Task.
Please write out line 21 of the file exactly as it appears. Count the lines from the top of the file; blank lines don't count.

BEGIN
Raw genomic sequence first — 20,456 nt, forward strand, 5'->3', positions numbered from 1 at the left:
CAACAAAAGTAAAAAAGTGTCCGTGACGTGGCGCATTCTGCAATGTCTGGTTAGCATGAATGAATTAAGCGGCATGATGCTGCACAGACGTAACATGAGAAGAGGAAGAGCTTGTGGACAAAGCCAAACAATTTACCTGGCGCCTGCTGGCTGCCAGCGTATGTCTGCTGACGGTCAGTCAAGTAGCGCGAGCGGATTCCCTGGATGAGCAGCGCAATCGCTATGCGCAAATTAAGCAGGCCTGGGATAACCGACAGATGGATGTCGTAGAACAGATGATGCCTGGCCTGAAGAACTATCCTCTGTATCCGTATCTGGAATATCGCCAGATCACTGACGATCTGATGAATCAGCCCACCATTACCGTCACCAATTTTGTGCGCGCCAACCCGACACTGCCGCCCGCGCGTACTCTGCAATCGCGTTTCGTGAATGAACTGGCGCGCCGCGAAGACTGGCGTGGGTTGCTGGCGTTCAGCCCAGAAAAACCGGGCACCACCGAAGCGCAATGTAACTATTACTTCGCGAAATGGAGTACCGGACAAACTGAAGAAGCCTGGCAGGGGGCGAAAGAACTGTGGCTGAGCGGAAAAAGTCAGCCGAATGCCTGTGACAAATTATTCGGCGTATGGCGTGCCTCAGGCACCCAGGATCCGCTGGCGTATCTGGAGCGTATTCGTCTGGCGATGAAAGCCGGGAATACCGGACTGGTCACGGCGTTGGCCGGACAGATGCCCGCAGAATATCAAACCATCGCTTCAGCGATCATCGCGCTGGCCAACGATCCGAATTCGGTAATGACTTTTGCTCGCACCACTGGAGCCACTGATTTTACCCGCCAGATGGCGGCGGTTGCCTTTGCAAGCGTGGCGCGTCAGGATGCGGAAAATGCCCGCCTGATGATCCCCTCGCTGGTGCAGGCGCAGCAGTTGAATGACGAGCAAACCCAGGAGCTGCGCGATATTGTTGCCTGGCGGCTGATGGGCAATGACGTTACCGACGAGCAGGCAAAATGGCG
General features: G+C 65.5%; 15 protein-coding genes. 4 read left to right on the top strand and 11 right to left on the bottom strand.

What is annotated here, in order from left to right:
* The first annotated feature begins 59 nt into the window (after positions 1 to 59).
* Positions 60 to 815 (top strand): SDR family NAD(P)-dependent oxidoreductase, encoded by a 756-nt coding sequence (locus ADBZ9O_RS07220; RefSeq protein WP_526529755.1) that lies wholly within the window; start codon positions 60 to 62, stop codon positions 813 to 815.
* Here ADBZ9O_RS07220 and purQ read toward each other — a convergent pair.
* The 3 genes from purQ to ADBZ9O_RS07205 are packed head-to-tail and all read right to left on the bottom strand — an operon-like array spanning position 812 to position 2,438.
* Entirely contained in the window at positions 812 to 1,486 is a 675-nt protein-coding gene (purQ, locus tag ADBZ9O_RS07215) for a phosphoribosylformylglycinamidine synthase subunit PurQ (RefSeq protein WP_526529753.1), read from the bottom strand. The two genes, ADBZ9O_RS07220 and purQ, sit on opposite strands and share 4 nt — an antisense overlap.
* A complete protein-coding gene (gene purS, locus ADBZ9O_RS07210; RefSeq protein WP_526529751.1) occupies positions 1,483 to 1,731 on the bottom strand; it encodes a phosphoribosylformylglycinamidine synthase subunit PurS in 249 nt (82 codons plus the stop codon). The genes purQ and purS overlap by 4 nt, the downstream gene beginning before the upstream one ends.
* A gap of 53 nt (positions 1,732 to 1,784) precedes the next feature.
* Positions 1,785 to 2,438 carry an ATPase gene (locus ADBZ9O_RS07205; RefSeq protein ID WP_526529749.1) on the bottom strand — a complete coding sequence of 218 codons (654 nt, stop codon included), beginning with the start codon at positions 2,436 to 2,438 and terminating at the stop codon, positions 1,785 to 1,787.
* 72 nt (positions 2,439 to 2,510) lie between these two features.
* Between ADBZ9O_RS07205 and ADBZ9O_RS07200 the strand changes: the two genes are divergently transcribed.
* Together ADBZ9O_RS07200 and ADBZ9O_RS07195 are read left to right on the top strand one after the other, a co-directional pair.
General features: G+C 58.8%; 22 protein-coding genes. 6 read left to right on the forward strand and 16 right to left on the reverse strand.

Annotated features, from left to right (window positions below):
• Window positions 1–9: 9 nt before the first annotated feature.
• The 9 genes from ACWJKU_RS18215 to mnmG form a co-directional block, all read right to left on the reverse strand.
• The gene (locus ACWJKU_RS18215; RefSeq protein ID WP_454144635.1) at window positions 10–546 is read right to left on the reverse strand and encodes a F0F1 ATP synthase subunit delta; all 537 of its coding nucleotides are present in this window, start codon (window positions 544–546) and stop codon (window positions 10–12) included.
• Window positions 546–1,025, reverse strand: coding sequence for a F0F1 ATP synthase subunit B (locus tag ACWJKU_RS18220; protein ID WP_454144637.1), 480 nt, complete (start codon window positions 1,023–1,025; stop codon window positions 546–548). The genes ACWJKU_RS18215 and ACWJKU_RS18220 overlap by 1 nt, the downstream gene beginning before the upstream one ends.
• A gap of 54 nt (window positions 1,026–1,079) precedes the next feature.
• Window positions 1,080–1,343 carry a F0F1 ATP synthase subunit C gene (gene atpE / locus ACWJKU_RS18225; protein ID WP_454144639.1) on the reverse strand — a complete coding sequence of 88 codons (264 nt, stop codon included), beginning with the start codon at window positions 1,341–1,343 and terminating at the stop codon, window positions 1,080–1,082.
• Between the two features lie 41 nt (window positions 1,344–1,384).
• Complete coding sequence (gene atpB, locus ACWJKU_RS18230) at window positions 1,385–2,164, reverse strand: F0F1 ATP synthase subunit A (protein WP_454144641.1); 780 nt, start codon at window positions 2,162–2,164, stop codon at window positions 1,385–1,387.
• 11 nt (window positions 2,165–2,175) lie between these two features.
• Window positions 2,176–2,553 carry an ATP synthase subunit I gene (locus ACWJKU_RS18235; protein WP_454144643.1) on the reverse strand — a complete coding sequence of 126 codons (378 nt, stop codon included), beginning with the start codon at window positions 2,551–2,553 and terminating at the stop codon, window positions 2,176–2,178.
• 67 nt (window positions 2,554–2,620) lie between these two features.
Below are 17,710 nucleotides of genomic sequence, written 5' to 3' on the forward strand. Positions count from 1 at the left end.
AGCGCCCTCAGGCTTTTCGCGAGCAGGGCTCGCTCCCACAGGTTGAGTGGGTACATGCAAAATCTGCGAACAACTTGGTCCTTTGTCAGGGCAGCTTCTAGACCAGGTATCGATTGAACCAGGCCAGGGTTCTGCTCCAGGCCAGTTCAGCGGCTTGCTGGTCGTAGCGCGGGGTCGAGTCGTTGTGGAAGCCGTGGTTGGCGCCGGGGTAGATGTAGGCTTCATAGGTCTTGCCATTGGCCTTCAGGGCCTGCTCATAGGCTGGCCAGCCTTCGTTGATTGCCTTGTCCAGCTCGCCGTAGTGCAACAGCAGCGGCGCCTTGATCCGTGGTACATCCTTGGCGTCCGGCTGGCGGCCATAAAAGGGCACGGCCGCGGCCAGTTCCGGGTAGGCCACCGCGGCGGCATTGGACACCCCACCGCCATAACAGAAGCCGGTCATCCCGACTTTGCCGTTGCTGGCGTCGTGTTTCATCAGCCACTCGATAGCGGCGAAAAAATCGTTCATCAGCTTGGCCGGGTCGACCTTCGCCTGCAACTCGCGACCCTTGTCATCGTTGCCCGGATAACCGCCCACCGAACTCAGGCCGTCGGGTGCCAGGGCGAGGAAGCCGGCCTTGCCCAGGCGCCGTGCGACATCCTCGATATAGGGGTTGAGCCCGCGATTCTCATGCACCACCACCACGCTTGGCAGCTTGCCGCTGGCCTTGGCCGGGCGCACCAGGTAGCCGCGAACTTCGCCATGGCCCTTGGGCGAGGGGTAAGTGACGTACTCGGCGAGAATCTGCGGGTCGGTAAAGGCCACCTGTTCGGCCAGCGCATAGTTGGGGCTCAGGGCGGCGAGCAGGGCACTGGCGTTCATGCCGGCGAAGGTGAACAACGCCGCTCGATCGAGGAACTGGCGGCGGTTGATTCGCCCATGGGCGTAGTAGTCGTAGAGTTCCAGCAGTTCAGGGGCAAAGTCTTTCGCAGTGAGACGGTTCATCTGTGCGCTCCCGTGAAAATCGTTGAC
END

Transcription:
• Window positions 546–1,025, reverse strand: coding sequence for a F0F1 ATP synthase subunit B (locus tag ACWJKU_RS18220; protein ID WP_454144637.1), 480 nt, complete (start codon window positions 1,023–1,025; stop codon window positions 546–548). The genes ACWJKU_RS18215 and ACWJKU_RS18220 overlap by 1 nt, the downstream gene beginning before the upstream one ends.